Back in January, I wrote a blog post about some experimental work that I’d been doing with the shapefile data we derive from geotagged photos. I was investigating the idea of generating shapefiles for a given location using not the photos associated with that place but, instead, from the photos associated with the children of that place. For example, London:
The larger pink shape is what we (Flickr) think of as the “city” of London. The smaller white shapes are its neighbourhoods. The red shapes represent an entirely new shapefile that we created by collecting all the points for those neighbourhoods and running them through Clustr, the tool we use to generate shapes.
For lack of any better name I called these shapes “donut holes” because, well, because that’s what they look like. The larger shape is a pretty accurate reflection of the greater metropolitain area of London, the place that has grown and evolved over the years out of the city center that most people would recognize in the smaller red shape. Our goal with the shapefiles has always been to use them to better reverse-geocode people’s geotagged photos so these sorts of variations on a theme can better help us understand where a place is.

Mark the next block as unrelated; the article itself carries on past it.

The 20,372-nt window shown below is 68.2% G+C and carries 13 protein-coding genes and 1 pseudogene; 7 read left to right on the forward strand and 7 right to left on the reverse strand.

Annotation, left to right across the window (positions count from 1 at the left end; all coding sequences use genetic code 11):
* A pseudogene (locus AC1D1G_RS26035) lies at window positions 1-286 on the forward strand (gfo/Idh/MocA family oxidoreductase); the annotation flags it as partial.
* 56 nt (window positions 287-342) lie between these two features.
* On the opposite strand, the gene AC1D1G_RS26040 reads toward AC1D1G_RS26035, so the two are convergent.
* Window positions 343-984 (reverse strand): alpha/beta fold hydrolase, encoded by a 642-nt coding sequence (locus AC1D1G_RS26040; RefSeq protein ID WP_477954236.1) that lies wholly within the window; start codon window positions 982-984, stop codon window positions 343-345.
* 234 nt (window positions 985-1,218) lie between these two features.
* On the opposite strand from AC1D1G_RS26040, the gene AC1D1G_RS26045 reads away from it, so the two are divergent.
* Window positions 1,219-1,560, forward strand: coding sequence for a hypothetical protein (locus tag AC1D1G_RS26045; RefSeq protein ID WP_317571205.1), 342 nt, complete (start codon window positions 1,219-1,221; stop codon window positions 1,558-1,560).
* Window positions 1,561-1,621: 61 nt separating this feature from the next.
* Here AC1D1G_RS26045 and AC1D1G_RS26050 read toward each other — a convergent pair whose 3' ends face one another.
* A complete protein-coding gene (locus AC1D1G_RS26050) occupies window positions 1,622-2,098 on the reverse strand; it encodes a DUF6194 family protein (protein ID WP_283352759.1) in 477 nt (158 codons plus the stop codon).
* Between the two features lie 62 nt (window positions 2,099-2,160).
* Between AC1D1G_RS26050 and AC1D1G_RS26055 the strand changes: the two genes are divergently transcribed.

Like New York City. No one gets New York right including us try as we might (though, in fairness, it’s gotten better recently (no, really)) and even I am hard pressed to explain the giant pink blob, below, that is supposed to be New York City. On the other hand, the red donut hole shape even though (perhaps, because) it spills in to New Jersey a bit is actually a pretty good reflection of the way people move through the city as a whole.
It could play New York on TV, I think.
I’m not sure how to explain the outliers yet, either, other than to say the shapefiles for city-derived donut holes may contain up to 3 polygons (or “records” in proper Shapefile-speak) compared to a single polygon for plain-old city shapes so if nothing else it’s an indicator of where people are taking photos.
If the shapefiles themselves are uncharted territory, the donut holes are the fuzzy horizon even further off in the distance. We’re not really sure where this will take us but we’re pretty sure there’s something to it all so we’re eager to share it with people and see what they can make of it too.
(This is probably still my favourite shapefile ever.)
Starting today, the donut hole shapes are available for developers to use with their developer magic via the Flickr API.
At the moment we are only rendering donut hole shapefiles for cities and countries. I suppose it might make sense to do the same for continents but we probably won’t render states (or provinces) simply because there is too much empty unphotographed space between the cities to make it very interesting.